The Tech Museum of San Jose has announced The Tech Awards Laureates 2009, 15 innovators from around the world who have committed their groundbreaking work to solving humanity's most pressing challenges. Since 2001, The Tech Awards has recognized innovators and activists in five categories: environment, economic development, education, equality, and health. From solar powered hearing aids to using slaughterhouse waste to purify water, click through to see what applicants have made the cut for projects working to benefit the environment.
Out of 650 applicants from 66 countries, only these few have made the cut. One applicant from each category will win a $50,000 cash prize.
Among the categories is the Intel Environment Award. The finalists for this category include:
Dr. Joseph Adelegan, Cows to Kilowatts (Nigeria): Slaughterhouse waste is one of the most significant sources of water pollution and greenhouse gases emissions in most developing economies. The anaerobic fixed film reactor used in the Cows to Kilowatts project decontaminates the waste stream from slaughterhouses and turns this organic waste into methane that can be used to generate electricity or as inexpensive cooking gas.
GRUPEDSAC (Grupo para Promover la Educación y el Desarrollo Sustentable), Eco-techniques Toolkits for Self-Sufficiency (Mexico): Poor quality of life in rural Mexico includes loss of soil fertility, lack of access to clean water, adequate shelter, nutrition, and health resources. Customizable Eco-techniques Toolkits for Self-Sufficiency combine old and new sustainable technologies-from cisterns to solar ovens-to fit the needs of each community.
Sean White, Electronic Field Guide (USA): Plant species are disappearing at an alarming rate; mobile identification, classification, and data collection of plant species may aid in conservation and cataloguing. The Electronic Field Guide uses photos to identify leaves with mobile, hand-held and augmented reality visualization of information.
Other categories include the Biosciences Development Award, which includes the Alternative Energy Development Corp. (AEDC) and their project promoting Alternative Energy for Empowerment, Solar Ear, promoting solar powered affordable hearing aids, and Driptech for appropriate and affordable irrigation solutions; the Microsoft Education Award; the Katherine M. Swanson Equality Award; the Nokia Health Award; and the The Global Humanitarian Award is sponsored by Applied Materials.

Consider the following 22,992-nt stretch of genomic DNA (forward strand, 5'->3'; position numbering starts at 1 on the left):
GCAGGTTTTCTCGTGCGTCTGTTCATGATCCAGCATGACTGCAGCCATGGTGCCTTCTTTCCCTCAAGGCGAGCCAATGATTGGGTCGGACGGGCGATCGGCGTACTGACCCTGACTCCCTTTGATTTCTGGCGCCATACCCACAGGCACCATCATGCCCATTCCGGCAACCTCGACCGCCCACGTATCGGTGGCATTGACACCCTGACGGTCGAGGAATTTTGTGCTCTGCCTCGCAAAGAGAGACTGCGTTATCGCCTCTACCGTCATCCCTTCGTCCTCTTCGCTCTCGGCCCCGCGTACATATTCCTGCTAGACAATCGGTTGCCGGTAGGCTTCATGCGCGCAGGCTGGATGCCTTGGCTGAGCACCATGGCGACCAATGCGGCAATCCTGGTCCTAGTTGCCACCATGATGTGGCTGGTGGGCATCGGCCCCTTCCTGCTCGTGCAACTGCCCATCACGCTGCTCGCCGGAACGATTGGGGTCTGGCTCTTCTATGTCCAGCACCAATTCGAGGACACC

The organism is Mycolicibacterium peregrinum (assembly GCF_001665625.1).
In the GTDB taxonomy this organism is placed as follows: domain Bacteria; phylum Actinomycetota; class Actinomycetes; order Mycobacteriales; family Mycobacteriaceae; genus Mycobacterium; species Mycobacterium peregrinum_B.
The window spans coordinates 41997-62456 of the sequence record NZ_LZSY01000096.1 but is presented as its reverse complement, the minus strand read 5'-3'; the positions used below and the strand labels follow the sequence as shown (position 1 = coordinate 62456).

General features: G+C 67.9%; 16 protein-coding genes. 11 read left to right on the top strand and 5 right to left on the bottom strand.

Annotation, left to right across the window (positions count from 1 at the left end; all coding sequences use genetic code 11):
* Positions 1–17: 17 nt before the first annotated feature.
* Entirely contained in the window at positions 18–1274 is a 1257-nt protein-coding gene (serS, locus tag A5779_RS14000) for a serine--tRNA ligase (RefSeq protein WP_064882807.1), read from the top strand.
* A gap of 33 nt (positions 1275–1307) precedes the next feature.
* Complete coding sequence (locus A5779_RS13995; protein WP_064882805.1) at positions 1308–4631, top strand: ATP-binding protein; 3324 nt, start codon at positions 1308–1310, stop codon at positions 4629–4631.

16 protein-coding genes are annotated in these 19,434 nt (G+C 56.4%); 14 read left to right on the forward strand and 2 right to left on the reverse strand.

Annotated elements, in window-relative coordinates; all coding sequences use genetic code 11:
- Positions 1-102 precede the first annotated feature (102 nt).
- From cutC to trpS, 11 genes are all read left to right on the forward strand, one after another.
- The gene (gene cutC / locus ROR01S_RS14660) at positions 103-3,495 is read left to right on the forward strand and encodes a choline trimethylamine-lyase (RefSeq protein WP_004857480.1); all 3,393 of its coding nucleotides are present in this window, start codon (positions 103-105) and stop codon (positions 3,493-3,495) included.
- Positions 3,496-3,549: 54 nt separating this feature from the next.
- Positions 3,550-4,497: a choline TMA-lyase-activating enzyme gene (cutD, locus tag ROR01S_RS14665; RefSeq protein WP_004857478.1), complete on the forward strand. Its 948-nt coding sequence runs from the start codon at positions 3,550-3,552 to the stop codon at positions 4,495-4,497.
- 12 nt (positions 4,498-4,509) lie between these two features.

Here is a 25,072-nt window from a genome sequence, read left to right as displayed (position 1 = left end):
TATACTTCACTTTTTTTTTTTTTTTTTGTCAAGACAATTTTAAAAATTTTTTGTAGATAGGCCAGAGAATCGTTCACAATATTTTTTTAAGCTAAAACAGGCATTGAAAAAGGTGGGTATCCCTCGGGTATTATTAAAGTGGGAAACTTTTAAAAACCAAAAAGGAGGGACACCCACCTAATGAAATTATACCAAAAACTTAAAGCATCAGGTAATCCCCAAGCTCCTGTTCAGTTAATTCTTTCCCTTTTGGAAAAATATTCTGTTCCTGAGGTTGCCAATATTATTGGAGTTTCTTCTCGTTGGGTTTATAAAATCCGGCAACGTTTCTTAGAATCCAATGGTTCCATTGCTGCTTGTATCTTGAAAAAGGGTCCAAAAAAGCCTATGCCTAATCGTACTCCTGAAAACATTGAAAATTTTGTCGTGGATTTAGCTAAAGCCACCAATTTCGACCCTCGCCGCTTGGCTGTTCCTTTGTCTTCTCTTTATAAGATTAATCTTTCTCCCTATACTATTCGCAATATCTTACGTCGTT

Each category has some facinating projects, all deserving of a financial boost, and all definitely deserving of the recognition they'll receive as a Tech Award Laureate.
"With all that is going on in the United States it is easy to forget that much of the world is still without power, lighting and access to quality, or sometimes to any, healthcare and education." said Mike Splinter, Chairman and CEO of Applied Materials. "This year's laureates remind us that through creativity, entrepreneurship and determination, individuals and small groups can have a powerful impact and bring innovative solutions to the world's most immediate problems."
We'll keep you updated and let you know who the winner is when they're announced in November. Meanwhile, check out more about the nominees at the Tech Awards website.
More on Environmental Award Winners
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Bonnaroo Festival Given Outstanding Green Festival Award, No Word on if Acid Flashbacks are Eco-Friendly